We are checking back in with Vivan from our Households of FI series who has been paired with mentor, Tae from Financial Tortoise, to go over strategies, best practices, and considerations for multiple generations living under one roof. In many Asian cultures, adult children are responsible for taking care of and being financially responsible for aging parents while also raising their own children, often referred to as the Sandwich Generation. Whether or not being financially responsible for parents is part of your culture, caring for or assisting them to make decisions as they age may be in your future. Tae writes from the perspective of the Sandwich Generation on his blog, Financial Tortoise. Living with him and his wife are his two kids and both of his parents. During the last 10 years in this living arrangement, he’s paid off $105,000 in student loans and is pursuing financial independence. Vivian has been fighting breast cancer while dealing with a separation and child custody battle. She also has her mom living with her, who is helping out with her child, but she finds that there are generational differences leading to misunderstandings. She has questions about what kind of disability or long-term care insurance she would be getting for them. At 61, Vivian’s mom doesn’t yet qualify for Medicare and hasn’t applied for Social Security, but she does have a small pension from working for the Los Angeles School District. Tae thinks there may be healthcare gap insurance available if her mom qualifies. Her mom retired from work last year. If she applies for Social Security early at 62, she’ll earn 20-30% less. If she waits until age 700, she’ll earn 20-30% more. As long as she has paid into Social Security for at least 10 years, she is eligible. If she hasn’t been receiving paper summary statements, she can check online and see what her estimated benefits will be. Tae’s parents moved in with him right when they began collecting Social Security. They didn’t understand retirement accounts, but they did have real estate and rolled over equity into the down payment for a new home they could all live in and Tae took over the mortgage. Since Vivian’s mom lives with her, she shouldn’t have major expenses and her pension and Social Security should be enough to live one, but she would like to travel so Tae suggests looking into travel hacking. As for healthcare, Vivian’s mom retired because of health issues and is no longer able to work. She currently pays for private insurance, but at 61, there isn’t an ideal solution until age 65 when she becomes eligible for Medicare. She will need to enroll 3 months before she turns 65. Basic Medicare is covered, but if she wants things like hospital visits covered, she will pay a premium that is taken directly from Social Security if she is collecting it. Tae does not have long-term care insurance for his parents because it is hard to find affordable long-term care insurance now, but skilled nursing and assisted living may be alternatives. The best thing you can do is to take care of yourself. He thinks people in the FI community have the advantage of having more time to spend figuring out a care solution when the time comes. Vivian asked if Tae his FI plan included healthcare spending for his parents. He does not, but he does plan for them to age in place, which means maintaining the larger home. Living through the Vietnam war has created conflicts in some areas, like hoarding food and water. Her mother helps out with cooking, child care, and food costs, but Vivian pays for everything else. One of the reasons why Tae decided to try co-habiting with his parents was for help with childcare. It helped them fully commit to their careers. While there can be a huge cultural chasm when living with your parents as adults, Tae has learned empathy and takes time to try and understand where they are coming from. Rather than try to control what his parents are doing with their money, Tae tries to ensure his own expenses are as strong as possible. If something were to happen with his parents, if his own finances are strong, he’ll be able to figure out how to deal with it. Vivian is trying to save 50% of her income as a pharmacist and her parents think she is being stingy, which runs counter to many Asian cultures where you wear your wealth. She was excited when she found ChooseFI because she previously believed you needed to have your own business to become financially independent. She’s now following the advice in The Simple Path to Wealth. Saving for college is another question Vivian has. Tae’s children are 4 and 6 but he’s started 529 accounts for them since there is some flexibility with them. However, he believes the future of work could look different. He thinks about how he can help his children become productive adults rather than blindly save for college. Tae thinks it’s good to start thinking about estate planning with her parents. He and his wife just did their own, setting up a trust and power of attorney which motivated his parents to do the same. There is a cost for everything and there are both positives and negatives when putting families together under one roof. You have to be aware of it going in. The major takeaways from Tae and Vivian’s conversation are the need for managing the gap before Medicare kicks in, navigating Social Security, and feed estate planning. Tae Website:  Financial Tortoise Resources Mentioned In Today’s Conversation ChooseFI Episode 186 Mulitple Generations Under One Roof With Financial Tortoise ChooseFI Episode 221 Introducing Our Households of FI! Part 1 ChooseFI Episode 255 Vivian Connects with Leslie Tayne The Simple Path to Wealth by JL Collins Smart Money Mama’s Family Emergency Binder Get started on your path to financial independence at If You Want To Support ChooseFI: Earn $1,000 in cashback with ChooseFI’s 3-card credit card strategy.  Share FI by sending a friend ChooseFI: Your Blueprint to Financial Independence.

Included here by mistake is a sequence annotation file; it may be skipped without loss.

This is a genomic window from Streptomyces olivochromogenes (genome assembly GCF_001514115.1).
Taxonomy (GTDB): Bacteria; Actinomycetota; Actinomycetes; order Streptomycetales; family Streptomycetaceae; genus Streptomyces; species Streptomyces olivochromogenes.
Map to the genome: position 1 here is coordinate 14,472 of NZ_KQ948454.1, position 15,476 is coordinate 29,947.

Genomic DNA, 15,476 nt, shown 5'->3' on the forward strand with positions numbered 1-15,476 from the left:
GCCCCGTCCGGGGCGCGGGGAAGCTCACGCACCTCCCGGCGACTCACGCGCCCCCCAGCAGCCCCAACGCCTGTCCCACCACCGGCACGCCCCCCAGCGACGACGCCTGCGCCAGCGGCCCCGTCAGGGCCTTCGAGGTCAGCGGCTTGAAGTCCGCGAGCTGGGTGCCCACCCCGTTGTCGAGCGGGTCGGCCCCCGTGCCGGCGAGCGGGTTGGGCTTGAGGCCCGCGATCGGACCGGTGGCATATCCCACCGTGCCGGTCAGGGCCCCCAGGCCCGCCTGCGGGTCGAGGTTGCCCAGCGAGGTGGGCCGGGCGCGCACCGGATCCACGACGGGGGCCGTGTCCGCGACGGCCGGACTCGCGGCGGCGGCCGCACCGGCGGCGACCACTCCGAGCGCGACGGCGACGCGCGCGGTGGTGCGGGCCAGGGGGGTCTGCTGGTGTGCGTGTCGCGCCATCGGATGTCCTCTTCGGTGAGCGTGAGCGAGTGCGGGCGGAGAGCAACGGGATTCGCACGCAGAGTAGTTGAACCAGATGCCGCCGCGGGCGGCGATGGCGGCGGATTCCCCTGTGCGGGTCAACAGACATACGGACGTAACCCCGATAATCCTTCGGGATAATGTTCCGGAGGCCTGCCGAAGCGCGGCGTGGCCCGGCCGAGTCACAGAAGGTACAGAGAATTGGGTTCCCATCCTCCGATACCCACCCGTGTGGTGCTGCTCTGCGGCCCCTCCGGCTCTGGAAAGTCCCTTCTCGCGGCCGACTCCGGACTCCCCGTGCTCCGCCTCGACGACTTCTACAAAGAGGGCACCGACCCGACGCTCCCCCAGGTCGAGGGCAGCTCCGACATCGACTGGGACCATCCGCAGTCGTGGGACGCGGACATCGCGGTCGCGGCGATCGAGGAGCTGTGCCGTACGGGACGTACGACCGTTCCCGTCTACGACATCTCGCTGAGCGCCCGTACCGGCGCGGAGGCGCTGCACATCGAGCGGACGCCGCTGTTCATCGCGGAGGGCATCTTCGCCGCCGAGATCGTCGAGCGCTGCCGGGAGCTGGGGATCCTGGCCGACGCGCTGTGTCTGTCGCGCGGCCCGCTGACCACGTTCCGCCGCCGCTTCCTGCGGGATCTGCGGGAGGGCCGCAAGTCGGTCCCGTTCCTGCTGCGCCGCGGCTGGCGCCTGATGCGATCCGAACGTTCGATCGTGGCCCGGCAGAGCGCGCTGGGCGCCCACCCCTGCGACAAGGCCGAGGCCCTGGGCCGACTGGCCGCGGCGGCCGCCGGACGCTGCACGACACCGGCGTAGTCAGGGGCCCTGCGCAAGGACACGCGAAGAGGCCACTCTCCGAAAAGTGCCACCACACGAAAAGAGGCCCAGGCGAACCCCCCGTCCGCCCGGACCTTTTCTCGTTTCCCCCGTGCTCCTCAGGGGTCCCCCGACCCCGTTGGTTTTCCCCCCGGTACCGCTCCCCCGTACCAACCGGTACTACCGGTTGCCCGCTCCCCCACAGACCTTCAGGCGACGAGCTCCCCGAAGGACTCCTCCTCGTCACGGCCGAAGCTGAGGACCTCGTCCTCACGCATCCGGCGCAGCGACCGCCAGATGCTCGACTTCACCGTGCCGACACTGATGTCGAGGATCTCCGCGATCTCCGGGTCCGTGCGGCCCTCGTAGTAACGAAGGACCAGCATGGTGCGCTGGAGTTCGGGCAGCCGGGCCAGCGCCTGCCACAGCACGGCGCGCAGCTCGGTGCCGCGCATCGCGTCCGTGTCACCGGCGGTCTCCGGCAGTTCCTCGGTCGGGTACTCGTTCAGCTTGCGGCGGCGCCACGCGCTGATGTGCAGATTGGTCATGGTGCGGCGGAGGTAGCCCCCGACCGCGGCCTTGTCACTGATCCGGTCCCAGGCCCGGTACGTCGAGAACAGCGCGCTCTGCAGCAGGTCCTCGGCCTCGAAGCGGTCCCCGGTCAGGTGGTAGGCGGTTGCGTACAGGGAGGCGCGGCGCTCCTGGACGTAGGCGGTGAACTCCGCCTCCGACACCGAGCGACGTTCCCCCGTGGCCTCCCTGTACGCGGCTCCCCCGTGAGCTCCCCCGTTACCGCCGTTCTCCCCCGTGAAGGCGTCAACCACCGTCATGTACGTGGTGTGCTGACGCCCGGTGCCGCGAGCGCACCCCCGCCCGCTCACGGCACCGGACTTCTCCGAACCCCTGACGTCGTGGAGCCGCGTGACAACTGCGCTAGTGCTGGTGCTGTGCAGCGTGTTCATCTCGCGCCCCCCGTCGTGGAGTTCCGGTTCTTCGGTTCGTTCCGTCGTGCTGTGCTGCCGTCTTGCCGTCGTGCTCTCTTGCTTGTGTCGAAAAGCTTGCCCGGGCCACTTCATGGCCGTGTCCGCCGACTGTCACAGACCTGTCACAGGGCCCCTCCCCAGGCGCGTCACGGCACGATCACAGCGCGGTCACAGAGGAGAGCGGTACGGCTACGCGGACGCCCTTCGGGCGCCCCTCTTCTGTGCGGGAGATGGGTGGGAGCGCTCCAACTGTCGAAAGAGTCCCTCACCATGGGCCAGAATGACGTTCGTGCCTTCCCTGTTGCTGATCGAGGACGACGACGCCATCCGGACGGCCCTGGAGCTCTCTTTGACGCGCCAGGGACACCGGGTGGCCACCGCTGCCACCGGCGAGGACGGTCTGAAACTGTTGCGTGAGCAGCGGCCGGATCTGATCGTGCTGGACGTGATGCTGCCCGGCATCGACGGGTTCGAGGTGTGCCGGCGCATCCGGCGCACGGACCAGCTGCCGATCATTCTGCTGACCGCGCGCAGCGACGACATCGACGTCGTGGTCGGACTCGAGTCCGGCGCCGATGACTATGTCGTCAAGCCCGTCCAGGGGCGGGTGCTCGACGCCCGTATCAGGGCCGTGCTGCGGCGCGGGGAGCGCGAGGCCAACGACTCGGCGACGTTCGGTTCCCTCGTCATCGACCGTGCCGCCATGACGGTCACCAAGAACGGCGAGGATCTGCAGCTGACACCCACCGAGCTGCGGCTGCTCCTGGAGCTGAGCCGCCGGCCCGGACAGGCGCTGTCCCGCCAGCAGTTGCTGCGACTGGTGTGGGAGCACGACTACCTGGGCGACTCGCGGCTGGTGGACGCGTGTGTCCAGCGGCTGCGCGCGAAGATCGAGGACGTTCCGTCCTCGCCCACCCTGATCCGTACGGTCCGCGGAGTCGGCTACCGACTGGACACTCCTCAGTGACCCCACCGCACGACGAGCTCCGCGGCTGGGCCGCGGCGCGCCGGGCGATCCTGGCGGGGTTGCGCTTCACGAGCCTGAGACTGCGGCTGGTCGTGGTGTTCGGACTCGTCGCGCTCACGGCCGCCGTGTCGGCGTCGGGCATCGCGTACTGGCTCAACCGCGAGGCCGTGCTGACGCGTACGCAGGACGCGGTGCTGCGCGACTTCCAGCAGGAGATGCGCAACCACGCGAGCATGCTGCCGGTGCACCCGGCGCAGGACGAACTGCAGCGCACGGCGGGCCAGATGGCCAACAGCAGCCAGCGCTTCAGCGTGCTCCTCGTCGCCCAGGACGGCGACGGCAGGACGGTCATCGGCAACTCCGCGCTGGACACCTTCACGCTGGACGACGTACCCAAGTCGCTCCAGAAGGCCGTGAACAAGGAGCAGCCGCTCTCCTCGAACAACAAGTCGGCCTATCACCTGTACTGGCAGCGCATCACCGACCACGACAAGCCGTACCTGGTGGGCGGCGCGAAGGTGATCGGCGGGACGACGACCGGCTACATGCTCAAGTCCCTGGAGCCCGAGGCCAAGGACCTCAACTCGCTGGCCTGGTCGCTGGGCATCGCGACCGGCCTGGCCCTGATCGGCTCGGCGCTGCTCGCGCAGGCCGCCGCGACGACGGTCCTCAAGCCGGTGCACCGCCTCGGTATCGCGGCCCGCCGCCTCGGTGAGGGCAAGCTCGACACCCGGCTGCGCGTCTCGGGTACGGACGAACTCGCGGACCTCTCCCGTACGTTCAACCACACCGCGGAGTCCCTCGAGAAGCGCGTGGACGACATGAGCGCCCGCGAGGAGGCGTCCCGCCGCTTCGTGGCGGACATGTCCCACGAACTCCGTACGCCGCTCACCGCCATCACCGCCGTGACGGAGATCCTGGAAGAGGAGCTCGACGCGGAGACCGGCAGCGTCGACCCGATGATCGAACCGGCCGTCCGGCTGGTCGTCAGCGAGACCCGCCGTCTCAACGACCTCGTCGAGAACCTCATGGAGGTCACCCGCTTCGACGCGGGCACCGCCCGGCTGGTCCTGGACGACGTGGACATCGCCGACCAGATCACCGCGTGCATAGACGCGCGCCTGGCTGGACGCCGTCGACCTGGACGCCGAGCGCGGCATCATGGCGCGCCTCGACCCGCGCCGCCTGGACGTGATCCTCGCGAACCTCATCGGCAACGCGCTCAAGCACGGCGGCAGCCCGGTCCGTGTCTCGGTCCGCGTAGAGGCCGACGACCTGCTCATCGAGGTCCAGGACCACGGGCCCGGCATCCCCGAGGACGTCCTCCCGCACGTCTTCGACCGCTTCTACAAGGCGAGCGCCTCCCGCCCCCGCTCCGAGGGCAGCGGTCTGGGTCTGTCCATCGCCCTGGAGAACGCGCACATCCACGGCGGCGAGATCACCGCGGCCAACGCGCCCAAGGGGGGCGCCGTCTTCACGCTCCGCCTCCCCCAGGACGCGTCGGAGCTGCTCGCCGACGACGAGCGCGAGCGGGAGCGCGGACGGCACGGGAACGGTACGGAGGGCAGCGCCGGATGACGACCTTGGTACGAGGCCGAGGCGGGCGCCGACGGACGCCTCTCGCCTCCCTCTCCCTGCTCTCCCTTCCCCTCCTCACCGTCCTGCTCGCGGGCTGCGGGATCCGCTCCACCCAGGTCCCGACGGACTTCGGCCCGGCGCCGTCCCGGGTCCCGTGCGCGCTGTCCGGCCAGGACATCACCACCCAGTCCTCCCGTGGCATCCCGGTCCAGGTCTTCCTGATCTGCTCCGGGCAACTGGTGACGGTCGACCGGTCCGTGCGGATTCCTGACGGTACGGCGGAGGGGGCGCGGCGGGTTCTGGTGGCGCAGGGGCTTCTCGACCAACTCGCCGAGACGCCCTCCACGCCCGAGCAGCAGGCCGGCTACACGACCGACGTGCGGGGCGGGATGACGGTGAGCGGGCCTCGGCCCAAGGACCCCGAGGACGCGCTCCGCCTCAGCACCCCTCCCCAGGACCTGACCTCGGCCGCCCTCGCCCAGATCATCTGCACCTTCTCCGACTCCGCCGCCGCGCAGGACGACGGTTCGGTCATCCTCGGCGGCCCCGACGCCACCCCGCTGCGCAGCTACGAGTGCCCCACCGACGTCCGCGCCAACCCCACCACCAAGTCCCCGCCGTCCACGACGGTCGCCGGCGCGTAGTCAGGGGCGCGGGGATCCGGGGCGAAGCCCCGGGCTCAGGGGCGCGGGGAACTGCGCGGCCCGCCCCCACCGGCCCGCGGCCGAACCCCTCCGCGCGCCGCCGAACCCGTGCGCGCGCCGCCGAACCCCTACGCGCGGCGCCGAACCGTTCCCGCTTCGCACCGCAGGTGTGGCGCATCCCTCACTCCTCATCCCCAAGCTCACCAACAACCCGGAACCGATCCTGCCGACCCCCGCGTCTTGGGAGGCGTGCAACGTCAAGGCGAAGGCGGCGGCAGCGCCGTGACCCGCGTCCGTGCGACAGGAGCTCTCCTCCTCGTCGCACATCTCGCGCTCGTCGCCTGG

What are you getting hung up on with relationships and money? We continue the conversation in Part 2 of the Relationships and Money series with Jillian Johnsrud. Although March is finally here and the sunshine is motivating Jonathan to push away the processed carbs in favor of broccoli and hummus, Richmond’s recent ice storms had Brad using his stash of travel rewards for the first time in over a year. Travel rewards come in handy at home too. After losing power from the storm, Brad called up a local Hyatt to see if they had power and was able to use 5,000 with Hyatt to book a room, and quickly move his family out of a cold home for the night. If he had been short on Hyatt points, he could have quickly transferred Chase Ultimate Rewards points over to cover the rate. Even if you aren’t ready to travel now, plan ahead and start stockpiling travel rewards points now so you have them once you do want to travel again. Take the travel course at to learn how. The next roundup episodes will feature Alan Donegan and focus on building a business in 2021. Submit a voicemail with the questions and concerns you would like to have addressed at Have a question on a different topic? Submit your voicemail and join the live radio shows held on Stereo, Tuesdays at 7:30 pm Eastern. In Episode 300 with Jillian, she discussed how your past money story motivates you and creates fear as it pertains to money and relationships. Part 2 of the series examines being financially independent while still dependent. Listener Asia is engaged and works full-time while her partner is still going to school and works part-time. They each have vastly different money stories and have started combining finances. Her partner is still receiving some financial support from her parents. While her partner wants to begin become more independent, Asia wonders if it would be smarter to continue as things are. Jonathan sees three issues with Asia and her partner’s situation: attachment, boundaries, and economics. For Jillian, one of the elements was what habits and practices Asia’s fiance can take to feel like a financial grown-up and equal partner in the relationship. She also considered what it might mean for the fiance to receive from her parents, as well as what it might mean to the fiance’s parent to give. Jonathan sees nothing wrong with accepting help so long as there are no boundary or communication issues or strings attached. Brad thinks it sounds like a positive situation but is also concerned about ulterior motives. After graduating college, Brad lived at home with his parents while saving 90% of his income which gave him a huge jumpstart on his path to FI. Jonathan noted that there could potentially be some tax-filing issues that could be related to the child tax credit and paying for dependent healthcare that could be important to figure out. Jillian says society’s rules don’t matter, you can write your own rules of what it means to be a financial grown-up without there being a contradiction. Help can be a sweet thing family can do, but even she had issues with family members trying to control her with financial assistance while she went to school. There are other things you can do to feel like a financial grown-up, like tracking expenses or coming up with a debt repayment plan. You can be a financial grown-up, take advantage of opportunities without taking advantage of relatives as long as your goals are aligned and they want to see you succeed. Brad wants to be able to help his kids out when they are older. He respects parents who charge their children rent and teach them to be financially responsible, but he hopes to instill those lessons throughout childhood. Listener Precious will be getting married soon. So far they have been sending money back and forth to each other, but she wants to be more efficient and is wondering what the best way to begin combining finances is. While Jillian wants to believe all love will last forever, she advises against opening up a credit card together in the first few years of marriage due to the bills being divided up in a painful divorce process. However, opening up a joint checking account is a good baby step since at worst only the money in the account can be spent without going into debt. How much each person contributes and what bills get paid from it opens up the lines of communication. When you are young and your finances are simple, combining all of your finances makes a lot of sense. In contrast, Jillian’s financial life is much more complicated and if she had to remarry, she isn’t sure she would combine her finances with anyone else. Credit card and car debt can be kept separate, but it’s usually better to have both names on a home loan since real estate is an asset being grown together. But also so that it doesn’t become a painful process to untether if necessary in the future. In a new marriage, Jonathan says he wouldn’t feel comfortable being a co-signer on a credit card since he would be legally responsible but have no insight into what was going on until it crashes into a wall. On the other hand, adding an authorized user gives you more control and insight into how the card is being used and it can be revoked. Brad and Jonathan have their own bobblehead figure! It was given to them by All-Star Money for being creators of content who inspire readers to improve their financial situations and helped develop an engaged personal finance community. Jillian Johnsrud Website: Podcast: Everyday Courage Resources Mentioned In Today’s Conversation Join us for the live show Tuesdays at 7:30 Eastern on Stereo.  Travel more and spend a lot less with the ChooseFI Travel Rewards 101 course. The Chase Sapphire Preferred Card—Great for Cash Back or Travel Rewards ChooseFI Episode 300 Relationships and Money with Jillian Johnsrud ChooseFI Episode 186 Multiple Generations Under One Roof With Financial Tortise Create a powerful money plan with The One Hour Millionaire Course and get $30 off with the code “ChooseFI30”. All-Star Money’s All-Star Originals If You Want To Support ChooseFI: Earn $1,000 in cashback with ChooseFI’s 3-card credit card strategy.  Share FI by sending a friend ChooseFI: Your Blueprint to Financial Independence.